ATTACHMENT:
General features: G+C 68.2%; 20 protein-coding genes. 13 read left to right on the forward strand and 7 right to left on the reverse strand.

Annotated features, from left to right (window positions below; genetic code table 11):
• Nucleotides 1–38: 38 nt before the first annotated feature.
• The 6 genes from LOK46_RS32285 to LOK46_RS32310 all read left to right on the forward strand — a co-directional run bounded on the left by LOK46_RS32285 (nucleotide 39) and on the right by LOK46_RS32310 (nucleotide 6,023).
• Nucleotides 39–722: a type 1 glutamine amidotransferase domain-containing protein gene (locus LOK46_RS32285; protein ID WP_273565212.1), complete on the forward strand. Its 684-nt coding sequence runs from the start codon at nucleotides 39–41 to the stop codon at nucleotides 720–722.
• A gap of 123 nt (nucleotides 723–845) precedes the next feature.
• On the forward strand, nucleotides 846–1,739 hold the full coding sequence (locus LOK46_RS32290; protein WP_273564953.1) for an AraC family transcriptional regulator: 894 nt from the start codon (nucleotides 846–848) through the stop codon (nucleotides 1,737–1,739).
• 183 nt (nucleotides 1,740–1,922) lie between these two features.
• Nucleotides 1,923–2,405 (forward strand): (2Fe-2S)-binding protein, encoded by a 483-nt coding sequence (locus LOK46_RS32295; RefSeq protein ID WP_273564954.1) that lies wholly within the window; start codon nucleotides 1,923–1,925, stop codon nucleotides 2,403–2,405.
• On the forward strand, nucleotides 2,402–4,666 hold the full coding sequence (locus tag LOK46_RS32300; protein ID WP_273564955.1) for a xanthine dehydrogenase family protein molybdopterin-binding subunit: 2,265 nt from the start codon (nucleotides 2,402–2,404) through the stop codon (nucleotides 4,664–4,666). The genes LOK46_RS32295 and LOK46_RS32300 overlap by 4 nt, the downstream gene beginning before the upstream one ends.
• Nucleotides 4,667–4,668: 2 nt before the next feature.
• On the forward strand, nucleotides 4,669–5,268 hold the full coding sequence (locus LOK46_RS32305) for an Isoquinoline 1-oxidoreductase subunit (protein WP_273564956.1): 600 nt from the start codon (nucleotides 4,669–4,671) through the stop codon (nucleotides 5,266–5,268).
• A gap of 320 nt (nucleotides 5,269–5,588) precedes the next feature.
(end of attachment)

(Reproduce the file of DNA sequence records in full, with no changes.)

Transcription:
General features: G+C 68.2%; 20 protein-coding genes. 13 read left to right on the forward strand and 7 right to left on the reverse strand.

Annotated features, from left to right (window positions below; genetic code table 11):
• Nucleotides 1–38: 38 nt before the first annotated feature.
• The 6 genes from LOK46_RS32285 to LOK46_RS32310 all read left to right on the forward strand — a co-directional run bounded on the left by LOK46_RS32285 (nucleotide 39) and on the right by LOK46_RS32310 (nucleotide 6,023).
• Nucleotides 39–722: a type 1 glutamine amidotransferase domain-containing protein gene (locus LOK46_RS32285; protein ID WP_273565212.1), complete on the forward strand. Its 684-nt coding sequence runs from the start codon at nucleotides 39–41 to the stop codon at nucleotides 720–722.
• A gap of 123 nt (nucleotides 723–845) precedes the next feature.
• On the forward strand, nucleotides 846–1,739 hold the full coding sequence (locus LOK46_RS32290; protein WP_273564953.1) for an AraC family transcriptional regulator: 894 nt from the start codon (nucleotides 846–848) through the stop codon (nucleotides 1,737–1,739).
• 183 nt (nucleotides 1,740–1,922) lie between these two features.
• Nucleotides 1,923–2,405 (forward strand): (2Fe-2S)-binding protein, encoded by a 483-nt coding sequence (locus LOK46_RS32295; RefSeq protein ID WP_273564954.1) that lies wholly within the window; start codon nucleotides 1,923–1,925, stop codon nucleotides 2,403–2,405.
• On the forward strand, nucleotides 2,402–4,666 hold the full coding sequence (locus tag LOK46_RS32300; protein ID WP_273564955.1) for a xanthine dehydrogenase family protein molybdopterin-binding subunit: 2,265 nt from the start codon (nucleotides 2,402–2,404) through the stop codon (nucleotides 4,664–4,666). The genes LOK46_RS32295 and LOK46_RS32300 overlap by 4 nt, the downstream gene beginning before the upstream one ends.
• Nucleotides 4,667–4,668: 2 nt before the next feature.
• On the forward strand, nucleotides 4,669–5,268 hold the full coding sequence (locus LOK46_RS32305) for an Isoquinoline 1-oxidoreductase subunit (protein WP_273564956.1): 600 nt from the start codon (nucleotides 4,669–4,671) through the stop codon (nucleotides 5,266–5,268).
• A gap of 320 nt (nucleotides 5,269–5,588) precedes the next feature.